ALBUQUERQUE, N.M. (KRQE) – NASA scientists are using satellite technology to monitor one of New Mexico’s worst natural disasters: wildfires. Their research could mean big changes in how we deal with them.
The new campaign from NASA allows the agency to see the fires before anyone else with the help of satellites. That means firefighters may get to them sooner and put them out. They say these intense fires put out a lot of smoke that can quickly eject into the atmosphere and move across the globe.
“Not only do you have the usual air quality problems that may be impacting your local community nearby the fires,” said Santiago Gassó, a scientist at NASA. “But particularly those wildfires that are really intense, that are really vigorous that eject smoke high into the atmosphere, that has a chance to travel very far.”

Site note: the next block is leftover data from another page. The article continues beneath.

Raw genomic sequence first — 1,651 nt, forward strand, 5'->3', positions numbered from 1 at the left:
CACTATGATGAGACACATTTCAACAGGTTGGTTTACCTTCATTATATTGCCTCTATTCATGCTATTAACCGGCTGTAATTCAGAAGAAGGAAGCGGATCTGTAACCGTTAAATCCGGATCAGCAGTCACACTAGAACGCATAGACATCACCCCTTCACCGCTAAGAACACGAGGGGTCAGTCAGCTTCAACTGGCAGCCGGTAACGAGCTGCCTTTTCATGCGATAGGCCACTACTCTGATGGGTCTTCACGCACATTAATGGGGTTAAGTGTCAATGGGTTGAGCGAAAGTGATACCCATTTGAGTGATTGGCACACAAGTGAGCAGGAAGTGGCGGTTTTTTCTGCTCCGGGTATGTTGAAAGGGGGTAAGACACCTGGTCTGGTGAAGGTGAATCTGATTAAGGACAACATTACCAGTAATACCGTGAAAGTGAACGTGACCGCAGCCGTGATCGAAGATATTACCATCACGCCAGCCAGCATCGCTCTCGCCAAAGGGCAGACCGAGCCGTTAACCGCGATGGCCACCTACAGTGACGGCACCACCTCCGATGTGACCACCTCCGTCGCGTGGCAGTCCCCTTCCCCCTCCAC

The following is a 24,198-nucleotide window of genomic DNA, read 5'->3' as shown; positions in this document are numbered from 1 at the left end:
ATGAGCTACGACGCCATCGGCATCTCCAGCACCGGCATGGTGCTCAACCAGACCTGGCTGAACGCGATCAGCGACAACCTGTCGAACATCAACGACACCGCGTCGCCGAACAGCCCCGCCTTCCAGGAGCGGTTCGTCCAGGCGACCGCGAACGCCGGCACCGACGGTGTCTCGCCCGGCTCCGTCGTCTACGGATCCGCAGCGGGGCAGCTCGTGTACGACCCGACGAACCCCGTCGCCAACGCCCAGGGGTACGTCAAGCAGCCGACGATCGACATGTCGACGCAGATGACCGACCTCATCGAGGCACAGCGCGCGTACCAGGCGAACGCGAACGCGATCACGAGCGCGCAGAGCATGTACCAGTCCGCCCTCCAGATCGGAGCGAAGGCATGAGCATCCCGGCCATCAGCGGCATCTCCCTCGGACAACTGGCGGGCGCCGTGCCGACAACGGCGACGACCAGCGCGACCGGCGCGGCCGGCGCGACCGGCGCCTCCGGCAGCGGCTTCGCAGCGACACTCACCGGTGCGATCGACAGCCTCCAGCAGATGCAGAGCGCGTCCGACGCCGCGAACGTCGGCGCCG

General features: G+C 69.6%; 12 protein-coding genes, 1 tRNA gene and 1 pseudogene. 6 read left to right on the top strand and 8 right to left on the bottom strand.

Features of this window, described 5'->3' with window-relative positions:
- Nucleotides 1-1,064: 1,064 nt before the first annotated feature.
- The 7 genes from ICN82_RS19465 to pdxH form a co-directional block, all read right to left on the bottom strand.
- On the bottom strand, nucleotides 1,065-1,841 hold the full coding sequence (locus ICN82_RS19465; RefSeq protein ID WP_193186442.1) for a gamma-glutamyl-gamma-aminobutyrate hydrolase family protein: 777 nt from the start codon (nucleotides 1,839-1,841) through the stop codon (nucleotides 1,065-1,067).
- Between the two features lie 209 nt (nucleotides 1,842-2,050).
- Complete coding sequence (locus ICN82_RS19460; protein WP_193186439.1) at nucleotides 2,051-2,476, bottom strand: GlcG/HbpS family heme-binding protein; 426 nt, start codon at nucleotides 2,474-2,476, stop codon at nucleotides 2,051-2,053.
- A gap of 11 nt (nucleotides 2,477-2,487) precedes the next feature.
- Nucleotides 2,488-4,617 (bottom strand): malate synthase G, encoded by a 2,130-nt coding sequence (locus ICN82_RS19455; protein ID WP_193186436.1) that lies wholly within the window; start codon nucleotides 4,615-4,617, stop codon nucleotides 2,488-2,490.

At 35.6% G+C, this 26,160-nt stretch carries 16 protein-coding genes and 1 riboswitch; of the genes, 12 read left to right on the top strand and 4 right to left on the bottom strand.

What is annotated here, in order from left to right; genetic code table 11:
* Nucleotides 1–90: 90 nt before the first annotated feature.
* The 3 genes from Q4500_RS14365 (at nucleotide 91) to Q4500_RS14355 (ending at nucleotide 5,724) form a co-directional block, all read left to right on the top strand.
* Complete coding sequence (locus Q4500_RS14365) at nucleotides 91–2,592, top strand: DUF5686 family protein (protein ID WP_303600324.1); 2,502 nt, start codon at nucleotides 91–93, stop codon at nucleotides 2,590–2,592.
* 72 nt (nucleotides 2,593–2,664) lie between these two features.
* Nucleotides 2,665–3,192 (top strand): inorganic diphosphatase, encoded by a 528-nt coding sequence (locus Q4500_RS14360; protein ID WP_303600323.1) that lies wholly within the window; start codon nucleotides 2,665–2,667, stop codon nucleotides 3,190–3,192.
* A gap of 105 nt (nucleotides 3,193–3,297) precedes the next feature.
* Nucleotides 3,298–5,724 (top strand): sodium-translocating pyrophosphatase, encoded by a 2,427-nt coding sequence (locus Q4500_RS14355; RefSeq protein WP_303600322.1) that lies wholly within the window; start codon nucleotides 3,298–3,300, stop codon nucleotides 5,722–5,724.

Scientists are helping firefighters combat these fires and track movement in real-time, which can save your lives, homes, and favorite outdoor spots. As for what’s causing these intense fires, NASA says recent record-breaking temperatures may be to blame.
“What we have right now is an extension of the hot season,” said Gassó. “Now, what we are witnessing is starting the summer season much earlier which means you start to dry things really early. When you dry them up, you make more fuel available for fires.”
Chances are, you’ve seen smoke in New Mexico skies from wildfires along the West Coast and throughout the southwest and state. It’s impacting the air you breathe. NASA scientists are using the latest satellite technology from space and taking samples to see how fast the smoke travels.
“Right now we are seeing fires in Siberia that are reaching the west coast of the United States,” said Gassó. “We have the fires from Alaska going all the way to Greenland.”
This kind of smoke tracking will help state officials know how it’s affecting people and issue health alerts a lot quicker when they need to. The samples they take from the ground and air will also help them determine what chemicals are going into the smoke and, thus, into our air.
NASA has these satellite images and videos available on their website. Much of these findings are available to the public.